In his latest film, Asako I & II, Japanese director Ryusuke Hamaguchi confronts us with a startling warning: change, or risk losing yourself in the world. The film follows the eponymous Asako (Erika Karata), a young, quiet woman, who immediately falls in love with Baku (Masahiro Higashide) upon leaving a photography exhibit in Osaka.
Within the first 10 minutes of the movie, Asako exits the exhibit, locks eyes with the mop-headed Baku, and kisses him amidst the loud pop of firecrackers set off by young kids. It’s a scene straight out of a romance movie. But Hamaguchi’s film is anything but — Asako I & II is a movie that is first and foremost concerned with demonstrating how chaotic personal stasis can be.
The clash between Asako’s previous and current lives is violent, though no punches are thrown and no blood is spilled. The violence comes in the form of decisions: where will Asako ground herself in order to choose her path?
Asako behaves like a whirlwind: indecisive, nervous, compulsive. It is evident that she is disturbed by the task of making choices and participating in the progression of her own life, as opposed to being on the receiving end of the actions or decisions of others. Instead of going with the flow, she must now create it.
Asako is suspended in time. The only indications that suggest the passage of time are her changing friends and the convenient title cards noting how many years have passed. Her best friends get married, become pregnant, move to Singapore, and return. Overall, they lead lives that show personal growth and progress.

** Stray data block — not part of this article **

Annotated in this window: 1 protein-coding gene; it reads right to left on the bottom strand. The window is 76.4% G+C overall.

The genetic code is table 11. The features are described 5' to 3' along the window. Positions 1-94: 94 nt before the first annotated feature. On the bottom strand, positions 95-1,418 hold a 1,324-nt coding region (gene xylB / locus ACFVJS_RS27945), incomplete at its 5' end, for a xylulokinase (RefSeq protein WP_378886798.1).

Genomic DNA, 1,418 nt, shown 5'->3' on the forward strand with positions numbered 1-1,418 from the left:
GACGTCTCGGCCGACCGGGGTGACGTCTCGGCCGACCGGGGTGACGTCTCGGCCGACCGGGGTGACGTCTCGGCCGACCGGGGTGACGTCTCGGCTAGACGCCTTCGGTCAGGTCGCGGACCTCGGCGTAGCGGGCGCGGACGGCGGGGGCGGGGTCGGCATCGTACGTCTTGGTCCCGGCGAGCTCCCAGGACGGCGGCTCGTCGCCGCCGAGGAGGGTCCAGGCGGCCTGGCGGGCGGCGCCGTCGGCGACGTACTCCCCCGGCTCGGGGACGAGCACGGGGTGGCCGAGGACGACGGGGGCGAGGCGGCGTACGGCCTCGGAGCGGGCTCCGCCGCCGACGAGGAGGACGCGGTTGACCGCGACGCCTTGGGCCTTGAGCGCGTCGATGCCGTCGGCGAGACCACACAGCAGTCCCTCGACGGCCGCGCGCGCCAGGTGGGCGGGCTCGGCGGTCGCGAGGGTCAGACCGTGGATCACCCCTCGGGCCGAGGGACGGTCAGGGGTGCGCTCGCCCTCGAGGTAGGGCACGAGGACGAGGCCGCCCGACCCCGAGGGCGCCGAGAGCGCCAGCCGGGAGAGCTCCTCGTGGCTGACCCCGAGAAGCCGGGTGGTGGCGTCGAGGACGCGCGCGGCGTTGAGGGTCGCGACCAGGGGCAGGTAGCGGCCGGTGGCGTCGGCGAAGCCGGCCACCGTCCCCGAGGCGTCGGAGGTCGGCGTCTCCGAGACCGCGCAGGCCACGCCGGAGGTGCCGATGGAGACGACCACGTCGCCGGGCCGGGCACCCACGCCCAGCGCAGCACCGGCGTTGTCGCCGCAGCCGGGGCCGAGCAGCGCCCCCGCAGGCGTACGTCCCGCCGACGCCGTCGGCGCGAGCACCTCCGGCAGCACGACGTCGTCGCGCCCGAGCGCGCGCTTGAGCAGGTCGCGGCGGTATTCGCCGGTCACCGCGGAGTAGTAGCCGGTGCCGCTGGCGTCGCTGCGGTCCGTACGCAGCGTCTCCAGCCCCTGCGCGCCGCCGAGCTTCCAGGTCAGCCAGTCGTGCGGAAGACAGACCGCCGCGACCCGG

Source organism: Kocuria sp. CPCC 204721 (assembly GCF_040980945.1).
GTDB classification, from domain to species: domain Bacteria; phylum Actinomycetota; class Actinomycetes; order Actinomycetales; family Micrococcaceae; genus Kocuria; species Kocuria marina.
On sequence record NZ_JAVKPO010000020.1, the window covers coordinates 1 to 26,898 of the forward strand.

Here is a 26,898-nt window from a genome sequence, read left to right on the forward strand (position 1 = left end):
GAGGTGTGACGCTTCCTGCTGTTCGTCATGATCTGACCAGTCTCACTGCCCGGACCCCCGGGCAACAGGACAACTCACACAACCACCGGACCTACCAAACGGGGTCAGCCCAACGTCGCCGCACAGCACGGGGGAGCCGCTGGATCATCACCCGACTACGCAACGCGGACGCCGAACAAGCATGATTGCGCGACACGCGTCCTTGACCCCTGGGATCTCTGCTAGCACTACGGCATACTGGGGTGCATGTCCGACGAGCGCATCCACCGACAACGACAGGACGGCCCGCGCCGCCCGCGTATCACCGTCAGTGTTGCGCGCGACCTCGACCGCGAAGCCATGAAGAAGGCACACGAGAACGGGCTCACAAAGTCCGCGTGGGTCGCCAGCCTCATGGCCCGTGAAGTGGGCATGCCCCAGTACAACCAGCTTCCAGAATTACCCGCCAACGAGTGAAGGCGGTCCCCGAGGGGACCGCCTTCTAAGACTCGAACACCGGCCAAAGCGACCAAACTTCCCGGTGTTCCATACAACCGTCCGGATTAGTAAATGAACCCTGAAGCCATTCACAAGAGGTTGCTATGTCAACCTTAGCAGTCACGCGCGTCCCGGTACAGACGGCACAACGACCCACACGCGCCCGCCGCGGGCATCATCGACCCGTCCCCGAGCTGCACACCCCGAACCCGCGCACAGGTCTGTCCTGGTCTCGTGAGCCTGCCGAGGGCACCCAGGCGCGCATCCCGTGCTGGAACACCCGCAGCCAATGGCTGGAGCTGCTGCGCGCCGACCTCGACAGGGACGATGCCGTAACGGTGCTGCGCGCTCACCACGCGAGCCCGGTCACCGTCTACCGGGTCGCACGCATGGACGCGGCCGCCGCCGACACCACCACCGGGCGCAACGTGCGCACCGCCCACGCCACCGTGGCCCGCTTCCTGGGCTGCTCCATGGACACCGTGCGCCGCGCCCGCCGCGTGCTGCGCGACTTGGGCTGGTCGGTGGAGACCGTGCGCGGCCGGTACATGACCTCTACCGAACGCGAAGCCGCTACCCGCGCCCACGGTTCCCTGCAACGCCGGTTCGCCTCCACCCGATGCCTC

Apart from moving in with another character, Ryohei, Asako remains the same. It is unclear whether she works or whether she has any plans for the future. She is a difficult character to care about, let alone root for.
Asako I & II is subtle in its messaging: instead of blatantly feeding the audience his warning — disguised in obnoxious allegories or through characters alive solely for the purpose of pedalling a motif — Hamaguchi offers us a slice of life. This simplistic approach is effective, though not without its downsides.
The film willingly sacrifices a more dramatic, impactful story in lieu of portraying a very specific and relatively uneventful phase of a life. The viewer is offered no deep monologues or tearful soliloquies — rather, the film is concerned with painting a portrait of Asako, revealing all of her flaws and shortcomings in the subtle details. We are tasked with the responsibility of deriving drama from mundane domesticity: going out to dinner with friends, washing up, volunteering at a fish market.
Instead of a forceful confrontation, the movie is a subdued shrug. It’s a matter-of-fact whisper that, perhaps, dwelling on the past isn’t conducive to a meaningful life. There’s no gut-wrenching pangs nor call for tears at any point in the movie.
In a personal introduction prior to the screening, Hamaguchi, through a translator, implored the audience to stay until the very end so as to listen to the song that plays during the credits. The song, produced by Japanese musician tofubeats, is a wonderful musical highlight in a movie that lacked a score for the majority of its runtime.
Immediately before lively electronic beats accompany the movie’s fade out, Hamaguchi leaves his protagonist with an ambiguous ending. The audience is left with a movie that is poignant and careful in its characterizations and warnings. Ultimately though, it is too subdued and inconclusive to leave a profound and lasting impact.